Scott Morrison accused of banning media from visiting Lismore

Scott Morrison accused of shutting down the media on a visit to a flooded farm, an SES base and a person who had lost their home.

Scott Morrison has been accused of dodging the media during a flood tour in northern New South Wales to avoid a repeat of awkward exchanges filmed during the Black Summer bushfires.

The Prime Minister landed in Lismore on Wednesday morning ahead of several media events to announce disaster funding and declare the NSW floods a national emergency.

Seven News political editor Mark Riley revealed Mr Morrison had made several visits to the flood-ravaged town ahead of the official events, but the media were not invited.

“The Prime Minister visited a farm near Lismore and an SES base of operations this morning and will soon visit flood-affected homes. Media were not allowed to film the visits,” Riley said.

“The media were only made aware of Prime Minister Scott Morrison’s visits to the flood-affected farm and SES base after they occurred. The official PM photographer was there.

However, the Prime Minister’s Office refuted the claim, saying Mr Morrison wanted to ‘pay tribute and say thank you privately without’ the presence of the media.

Deputy Prime Minister Barnaby Joyce warned Mr Morrison he could face backlash at Lismore.

“I would be incredibly surprised if people got a happy reception because they’re not happy. They’re not in a happy place. And they want to be heard,” Mr Joyce told Sky News.

Angry locals threatened to greet Mr Morrison with an icy reception on his arrival, with ‘shirt ahead’ warnings.

Residents of Lismore threatened to ‘queue up so he can’t shake our hands’.

It could repeat what Mr Morrison experienced in the New South Wales town of Cobargo during the 2019/2020 bushfires.

Many residents are desperate for the lack of government aid announced since the floods began.

A joint $434.7 million federal-state program was announced last week to provide grants of up to $75,000 to primary producers and $50,000 to small businesses.

Mr Morrison said the funding was the first phase of financial support for flood victims.

Federal disaster relief payments of $1,000 and 13-week income replacement are also available.

The Prime Minister has been isolated after contracting Covid-19.

But Labor disaster spokesman Murray Watt said residents lamented the lack of federal government presence.

Senator Watt has been in Lismore for three days and said he had not seen ‘a single minister or government official’ on the ground.

“People are grateful for the help of the arm, but it’s not enough,” Sen. Watt told ABC radio on Wednesday.

“People keep pretending you barely see the government and they’re on their own.

“A lot of people think it’s a repeat of the bushfires when people were abandoned back then, the government came late and they didn’t mobilize their resources.

“People want to see it fall apart.”

Deputy Prime Minister Barnaby Joyce said he expected locals to be upset when Mr Morrison arrived.

“You’re not going to meet happy people,” Mr Joyce told Sky News.

“You will meet people whose lives have been turned upside down, who are afraid for their future, who are under immense financial pressure.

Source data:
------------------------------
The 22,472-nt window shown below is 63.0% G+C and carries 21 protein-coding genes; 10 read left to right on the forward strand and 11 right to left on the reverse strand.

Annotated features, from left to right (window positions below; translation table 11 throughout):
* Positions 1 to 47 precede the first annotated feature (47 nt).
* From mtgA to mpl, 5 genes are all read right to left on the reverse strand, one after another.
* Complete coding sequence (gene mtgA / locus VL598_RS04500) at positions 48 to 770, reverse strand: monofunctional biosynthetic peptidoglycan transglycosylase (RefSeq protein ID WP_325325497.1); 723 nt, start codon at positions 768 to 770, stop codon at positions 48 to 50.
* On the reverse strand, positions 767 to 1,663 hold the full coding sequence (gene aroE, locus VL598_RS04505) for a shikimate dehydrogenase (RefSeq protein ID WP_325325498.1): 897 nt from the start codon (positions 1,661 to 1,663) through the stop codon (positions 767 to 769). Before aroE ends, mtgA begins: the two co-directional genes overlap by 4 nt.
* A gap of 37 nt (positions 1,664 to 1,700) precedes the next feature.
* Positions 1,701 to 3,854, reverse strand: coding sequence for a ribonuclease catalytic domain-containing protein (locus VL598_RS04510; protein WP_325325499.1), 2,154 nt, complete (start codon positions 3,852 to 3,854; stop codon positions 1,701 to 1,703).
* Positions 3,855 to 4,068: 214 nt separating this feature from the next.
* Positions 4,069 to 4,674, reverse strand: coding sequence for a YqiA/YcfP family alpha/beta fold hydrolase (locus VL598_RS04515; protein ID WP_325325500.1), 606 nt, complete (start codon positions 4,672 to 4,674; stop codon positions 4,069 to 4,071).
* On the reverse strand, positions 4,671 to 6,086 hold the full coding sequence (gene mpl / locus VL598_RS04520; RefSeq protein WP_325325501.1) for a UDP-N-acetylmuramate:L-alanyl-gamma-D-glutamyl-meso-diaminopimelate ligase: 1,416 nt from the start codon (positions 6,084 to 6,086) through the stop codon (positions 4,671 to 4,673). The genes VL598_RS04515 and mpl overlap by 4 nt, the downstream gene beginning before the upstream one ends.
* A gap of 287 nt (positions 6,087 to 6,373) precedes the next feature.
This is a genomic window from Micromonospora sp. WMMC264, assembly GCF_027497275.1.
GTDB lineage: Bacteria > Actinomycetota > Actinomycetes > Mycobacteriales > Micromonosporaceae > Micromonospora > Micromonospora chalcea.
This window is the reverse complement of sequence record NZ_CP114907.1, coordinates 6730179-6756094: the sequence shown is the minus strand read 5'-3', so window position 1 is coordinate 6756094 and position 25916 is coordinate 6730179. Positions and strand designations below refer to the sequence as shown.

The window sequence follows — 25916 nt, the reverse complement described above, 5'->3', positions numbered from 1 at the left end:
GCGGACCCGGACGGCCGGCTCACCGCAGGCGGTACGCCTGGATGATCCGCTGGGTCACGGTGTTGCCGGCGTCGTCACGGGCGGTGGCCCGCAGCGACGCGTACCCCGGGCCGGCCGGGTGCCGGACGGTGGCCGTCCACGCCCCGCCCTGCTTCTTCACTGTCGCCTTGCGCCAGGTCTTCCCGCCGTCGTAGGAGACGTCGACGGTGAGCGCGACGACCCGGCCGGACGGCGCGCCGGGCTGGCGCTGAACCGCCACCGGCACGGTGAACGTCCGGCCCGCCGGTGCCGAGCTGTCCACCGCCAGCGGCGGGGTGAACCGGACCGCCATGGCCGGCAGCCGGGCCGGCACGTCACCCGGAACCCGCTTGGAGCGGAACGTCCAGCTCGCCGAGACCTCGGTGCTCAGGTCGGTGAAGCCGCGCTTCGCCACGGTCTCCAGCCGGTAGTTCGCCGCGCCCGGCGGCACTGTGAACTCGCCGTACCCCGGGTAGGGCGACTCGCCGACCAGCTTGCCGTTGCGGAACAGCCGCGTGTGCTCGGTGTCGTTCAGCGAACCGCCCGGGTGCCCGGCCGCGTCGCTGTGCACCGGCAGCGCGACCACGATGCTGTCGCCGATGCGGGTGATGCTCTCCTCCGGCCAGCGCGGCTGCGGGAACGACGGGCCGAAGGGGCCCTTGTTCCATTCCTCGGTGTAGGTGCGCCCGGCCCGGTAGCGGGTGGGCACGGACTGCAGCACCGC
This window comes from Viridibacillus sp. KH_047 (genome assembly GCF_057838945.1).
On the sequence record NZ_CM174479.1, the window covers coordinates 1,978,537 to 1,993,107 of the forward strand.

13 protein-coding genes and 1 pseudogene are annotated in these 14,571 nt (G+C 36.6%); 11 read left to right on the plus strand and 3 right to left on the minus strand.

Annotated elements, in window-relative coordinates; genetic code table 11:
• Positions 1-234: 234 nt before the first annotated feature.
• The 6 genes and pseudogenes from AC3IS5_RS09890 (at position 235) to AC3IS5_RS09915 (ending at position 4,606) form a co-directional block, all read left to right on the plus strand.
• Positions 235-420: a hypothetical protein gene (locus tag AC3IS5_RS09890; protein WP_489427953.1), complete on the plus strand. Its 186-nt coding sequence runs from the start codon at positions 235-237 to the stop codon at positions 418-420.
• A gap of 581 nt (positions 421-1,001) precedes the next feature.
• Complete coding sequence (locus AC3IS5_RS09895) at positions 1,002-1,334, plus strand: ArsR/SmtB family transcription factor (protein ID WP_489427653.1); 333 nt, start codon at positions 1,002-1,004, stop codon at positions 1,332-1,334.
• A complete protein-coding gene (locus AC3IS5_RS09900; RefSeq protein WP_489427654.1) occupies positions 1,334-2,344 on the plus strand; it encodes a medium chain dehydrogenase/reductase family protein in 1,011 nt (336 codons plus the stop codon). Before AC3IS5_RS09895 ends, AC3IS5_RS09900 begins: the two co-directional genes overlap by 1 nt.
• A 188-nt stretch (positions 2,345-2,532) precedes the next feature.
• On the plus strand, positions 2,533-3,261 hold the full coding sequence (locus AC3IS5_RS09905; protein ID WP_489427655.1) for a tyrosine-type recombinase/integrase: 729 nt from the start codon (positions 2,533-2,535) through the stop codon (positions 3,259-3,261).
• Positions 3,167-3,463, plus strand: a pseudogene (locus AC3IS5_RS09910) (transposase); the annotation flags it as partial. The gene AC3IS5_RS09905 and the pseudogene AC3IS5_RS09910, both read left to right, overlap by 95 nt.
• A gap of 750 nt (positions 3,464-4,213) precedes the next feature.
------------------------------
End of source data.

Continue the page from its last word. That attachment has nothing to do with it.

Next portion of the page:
“I expect people to be incredibly upset.”

“I would be incredibly surprised if people got a happy reception because they’re not happy. They’re not in a happy place. And they want to be heard”

Senator Watt went on to say that Mr Morrison should use the powers he gave himself after the bushfires and declare an official national emergency.

“In his own words, (declaring a national emergency) would help him better mobilize Commonwealth resources to help people,” Senator Watt said.

“He said it would overcome bureaucracy and interstate issues and give him a lot more unilateral power … to intervene if a state is overwhelmed.

“He didn’t use the powers. People think he’s the guy who disappears when you need him.

Mr Morrison has also been called on to ensure ‘all available hands’ are on the ground in Lismore as the massive cleanup begins.

But Nationals deputy leader David Littleproud said states need to take more responsibility.

“There is a long-established protocol that states lead the process. They have the expertise on the ground through emergency services personnel,” he told ABC News.

“We allow states to determine when ADF should be injected into a disaster. This is to ensure that when they arrive, they undertake the tasks that simplify the process and help speed up the cleanup, but this is done at the request of state governments.

Defense Minister Peter Dutton was criticized on Tuesday for the lack of ADF personnel in the disaster area.

Some residents carried out rescue missions and delivered essential supplies.

New South Wales Deputy Premier Paul Toole said there were now 1,300 troops on the ground, but his government had asked for more.

“We got the request for all of those 2,000, and then we heard there were 5,000 available,” Mr Toole told the Nine Network.

“We asked for every pair of hands that might be here on the court. I want to emphasize that the ADF are doing everything they can, they showed up.

“But we are asking if there are ADFs available there for the Commonwealth to send them to that area as they need them right now… We will take any available ADF members to those communities.

“The Commonwealth said they were available, we want them to come now. 1300 is fantastic, but we’ll take everyone available.

Mr. Toole said he request additional immediate financial support from the federal government.

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